My conversation with Ms Rajendran is one I will never forget. Her perspective on feminism and how women are represented in media is one echoed by many young girls of today. It gives me a lot of hope that authors like her are making such important steps to help kids feel less alone and more represented in media. Listening to her opinion on casteism in Indian culture once again, got me thinking about how overlooked the issue is and how necessary it is to talk to young children about these issues in an entertaining yet educational manner.
I also got a great insight into what being an author looks like. Being an author truly changes your perspective in life. Ms Rajendran advises aspiring writers to read, read and read! But, she also stressed the importance of observing the world around us.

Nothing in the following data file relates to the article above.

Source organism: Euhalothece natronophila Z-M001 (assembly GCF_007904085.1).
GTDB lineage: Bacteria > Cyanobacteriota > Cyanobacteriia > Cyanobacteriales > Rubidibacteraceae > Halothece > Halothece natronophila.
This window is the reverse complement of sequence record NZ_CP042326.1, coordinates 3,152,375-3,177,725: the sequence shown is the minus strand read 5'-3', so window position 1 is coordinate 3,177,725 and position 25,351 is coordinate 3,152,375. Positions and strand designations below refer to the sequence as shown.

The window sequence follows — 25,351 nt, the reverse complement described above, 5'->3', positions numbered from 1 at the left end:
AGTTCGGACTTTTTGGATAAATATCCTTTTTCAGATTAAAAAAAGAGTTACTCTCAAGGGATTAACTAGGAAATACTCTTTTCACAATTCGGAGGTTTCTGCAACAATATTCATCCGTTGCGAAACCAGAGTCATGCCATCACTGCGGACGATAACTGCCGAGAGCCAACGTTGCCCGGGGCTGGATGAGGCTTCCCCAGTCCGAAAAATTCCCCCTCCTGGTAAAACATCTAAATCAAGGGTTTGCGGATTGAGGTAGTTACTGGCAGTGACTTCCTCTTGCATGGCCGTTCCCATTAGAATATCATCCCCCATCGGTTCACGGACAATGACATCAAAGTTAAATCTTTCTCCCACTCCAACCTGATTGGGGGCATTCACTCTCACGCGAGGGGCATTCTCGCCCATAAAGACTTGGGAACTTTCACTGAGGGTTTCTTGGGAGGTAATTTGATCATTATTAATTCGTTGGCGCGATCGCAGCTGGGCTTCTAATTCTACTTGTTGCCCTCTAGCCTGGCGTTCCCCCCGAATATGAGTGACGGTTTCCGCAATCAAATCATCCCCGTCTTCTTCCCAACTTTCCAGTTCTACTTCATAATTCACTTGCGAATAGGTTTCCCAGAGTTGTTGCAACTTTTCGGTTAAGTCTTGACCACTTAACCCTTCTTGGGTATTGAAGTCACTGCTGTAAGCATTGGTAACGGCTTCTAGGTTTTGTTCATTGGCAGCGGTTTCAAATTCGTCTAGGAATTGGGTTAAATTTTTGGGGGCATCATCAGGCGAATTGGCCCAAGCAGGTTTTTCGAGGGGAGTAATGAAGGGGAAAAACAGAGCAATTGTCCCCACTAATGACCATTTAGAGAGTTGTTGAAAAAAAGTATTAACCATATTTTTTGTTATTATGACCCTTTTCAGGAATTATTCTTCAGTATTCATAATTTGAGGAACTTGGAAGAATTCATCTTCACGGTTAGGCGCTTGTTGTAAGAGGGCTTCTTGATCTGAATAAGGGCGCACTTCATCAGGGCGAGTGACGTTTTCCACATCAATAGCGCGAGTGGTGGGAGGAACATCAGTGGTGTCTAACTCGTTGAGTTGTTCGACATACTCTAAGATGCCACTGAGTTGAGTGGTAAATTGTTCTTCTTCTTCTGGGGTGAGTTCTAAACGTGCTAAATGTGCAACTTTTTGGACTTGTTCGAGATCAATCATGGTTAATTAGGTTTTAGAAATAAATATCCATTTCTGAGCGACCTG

So, as a last parting gift, I’ll leave you with her best advice, which really resonated with me and inspired me to use aspects of my own life in my art and writing:
“Life is material.”
Thank you for reading. All of author Sowmya Ranjendran’s books can be found in the GetLitt! library. Head to www.getlitt.co/library to start reading!
I’m Shreya Upadhyay, a student in the ninth grade. When I’m not studying, my hobbies include reading, writing, and crocheting. I’m the kind of person who can read anything, fiction or nonfiction. I love fantasy novels like Percy Jackson, Harry Potter, and Lunar Chronicles. I also enjoy writing poetry and experimenting with different forms of poetry and writing. I love to learn new things and when I decide to do something, I will not stop till I get it done. Earlier this year, I decided to learn how to crochet. After following a few Youtube tutorials, I really got into it and now I always have a project to work on. I also like to play the piano and basketball. I love cats and dogs as well :) Shreya Upadhyay is part of the GetLitt! Editorial Student Council, a 10-week, literary initiative aimed at getting students actively involved in reading, writing, and editing.